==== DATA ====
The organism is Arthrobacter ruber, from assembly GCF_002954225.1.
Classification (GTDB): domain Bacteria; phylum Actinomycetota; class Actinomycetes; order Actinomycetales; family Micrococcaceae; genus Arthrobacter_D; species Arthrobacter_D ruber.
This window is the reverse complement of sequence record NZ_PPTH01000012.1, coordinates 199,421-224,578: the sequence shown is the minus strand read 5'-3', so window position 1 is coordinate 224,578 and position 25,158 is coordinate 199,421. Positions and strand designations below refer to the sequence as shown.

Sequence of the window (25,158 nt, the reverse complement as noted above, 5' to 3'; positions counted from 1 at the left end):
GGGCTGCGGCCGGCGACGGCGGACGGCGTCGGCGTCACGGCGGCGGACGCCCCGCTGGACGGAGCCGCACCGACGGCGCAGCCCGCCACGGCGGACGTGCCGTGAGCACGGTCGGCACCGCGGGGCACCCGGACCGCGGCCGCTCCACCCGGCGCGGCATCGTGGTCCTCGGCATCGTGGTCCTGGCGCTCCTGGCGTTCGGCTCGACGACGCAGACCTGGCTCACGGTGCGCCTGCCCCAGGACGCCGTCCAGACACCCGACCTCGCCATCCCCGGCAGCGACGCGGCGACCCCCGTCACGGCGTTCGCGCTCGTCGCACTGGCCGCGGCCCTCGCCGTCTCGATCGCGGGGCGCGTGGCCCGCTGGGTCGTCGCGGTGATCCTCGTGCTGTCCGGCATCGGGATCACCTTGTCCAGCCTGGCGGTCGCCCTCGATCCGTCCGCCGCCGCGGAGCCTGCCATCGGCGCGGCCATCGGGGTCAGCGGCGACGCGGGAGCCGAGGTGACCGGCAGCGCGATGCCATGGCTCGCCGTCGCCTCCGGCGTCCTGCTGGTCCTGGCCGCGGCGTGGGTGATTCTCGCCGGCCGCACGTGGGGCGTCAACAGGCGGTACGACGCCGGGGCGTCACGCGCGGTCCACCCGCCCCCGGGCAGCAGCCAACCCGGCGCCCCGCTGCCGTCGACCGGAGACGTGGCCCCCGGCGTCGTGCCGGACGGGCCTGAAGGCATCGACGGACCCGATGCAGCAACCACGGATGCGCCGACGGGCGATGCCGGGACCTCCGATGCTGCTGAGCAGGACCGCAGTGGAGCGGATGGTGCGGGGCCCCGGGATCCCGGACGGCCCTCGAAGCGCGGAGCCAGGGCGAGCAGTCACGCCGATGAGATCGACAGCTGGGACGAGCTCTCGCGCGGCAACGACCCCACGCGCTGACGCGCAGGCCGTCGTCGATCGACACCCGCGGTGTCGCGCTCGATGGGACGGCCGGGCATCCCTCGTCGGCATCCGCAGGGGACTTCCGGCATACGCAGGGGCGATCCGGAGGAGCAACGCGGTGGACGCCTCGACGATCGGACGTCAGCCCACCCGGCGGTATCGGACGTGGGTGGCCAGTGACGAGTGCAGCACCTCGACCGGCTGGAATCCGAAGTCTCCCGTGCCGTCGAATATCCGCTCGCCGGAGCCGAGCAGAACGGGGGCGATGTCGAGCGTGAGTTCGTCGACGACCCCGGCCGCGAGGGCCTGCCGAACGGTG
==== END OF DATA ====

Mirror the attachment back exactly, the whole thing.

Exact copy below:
The organism is Arthrobacter ruber, from assembly GCF_002954225.1.
Classification (GTDB): domain Bacteria; phylum Actinomycetota; class Actinomycetes; order Actinomycetales; family Micrococcaceae; genus Arthrobacter_D; species Arthrobacter_D ruber.
This window is the reverse complement of sequence record NZ_PPTH01000012.1, coordinates 199,421-224,578: the sequence shown is the minus strand read 5'-3', so window position 1 is coordinate 224,578 and position 25,158 is coordinate 199,421. Positions and strand designations below refer to the sequence as shown.

Sequence of the window (25,158 nt, the reverse complement as noted above, 5' to 3'; positions counted from 1 at the left end):
GGGCTGCGGCCGGCGACGGCGGACGGCGTCGGCGTCACGGCGGCGGACGCCCCGCTGGACGGAGCCGCACCGACGGCGCAGCCCGCCACGGCGGACGTGCCGTGAGCACGGTCGGCACCGCGGGGCACCCGGACCGCGGCCGCTCCACCCGGCGCGGCATCGTGGTCCTCGGCATCGTGGTCCTGGCGCTCCTGGCGTTCGGCTCGACGACGCAGACCTGGCTCACGGTGCGCCTGCCCCAGGACGCCGTCCAGACACCCGACCTCGCCATCCCCGGCAGCGACGCGGCGACCCCCGTCACGGCGTTCGCGCTCGTCGCACTGGCCGCGGCCCTCGCCGTCTCGATCGCGGGGCGCGTGGCCCGCTGGGTCGTCGCGGTGATCCTCGTGCTGTCCGGCATCGGGATCACCTTGTCCAGCCTGGCGGTCGCCCTCGATCCGTCCGCCGCCGCGGAGCCTGCCATCGGCGCGGCCATCGGGGTCAGCGGCGACGCGGGAGCCGAGGTGACCGGCAGCGCGATGCCATGGCTCGCCGTCGCCTCCGGCGTCCTGCTGGTCCTGGCCGCGGCGTGGGTGATTCTCGCCGGCCGCACGTGGGGCGTCAACAGGCGGTACGACGCCGGGGCGTCACGCGCGGTCCACCCGCCCCCGGGCAGCAGCCAACCCGGCGCCCCGCTGCCGTCGACCGGAGACGTGGCCCCCGGCGTCGTGCCGGACGGGCCTGAAGGCATCGACGGACCCGATGCAGCAACCACGGATGCGCCGACGGGCGATGCCGGGACCTCCGATGCTGCTGAGCAGGACCGCAGTGGAGCGGATGGTGCGGGGCCCCGGGATCCCGGACGGCCCTCGAAGCGCGGAGCCAGGGCGAGCAGTCACGCCGATGAGATCGACAGCTGGGACGAGCTCTCGCGCGGCAACGACCCCACGCGCTGACGCGCAGGCCGTCGTCGATCGACACCCGCGGTGTCGCGCTCGATGGGACGGCCGGGCATCCCTCGTCGGCATCCGCAGGGGACTTCCGGCATACGCAGGGGCGATCCGGAGGAGCAACGCGGTGGACGCCTCGACGATCGGACGTCAGCCCACCCGGCGGTATCGGACGTGGGTGGCCAGTGACGAGTGCAGCACCTCGACCGGCTGGAATCCGAAGTCTCCCGTGCCGTCGAATATCCGCTCGCCGGAGCCGAGCAGAACGGGGGCGATGTCGAGCGTGAGTTCGTCGACGACCCCGGCCGCGAGGGCCTGCCGAACGGTG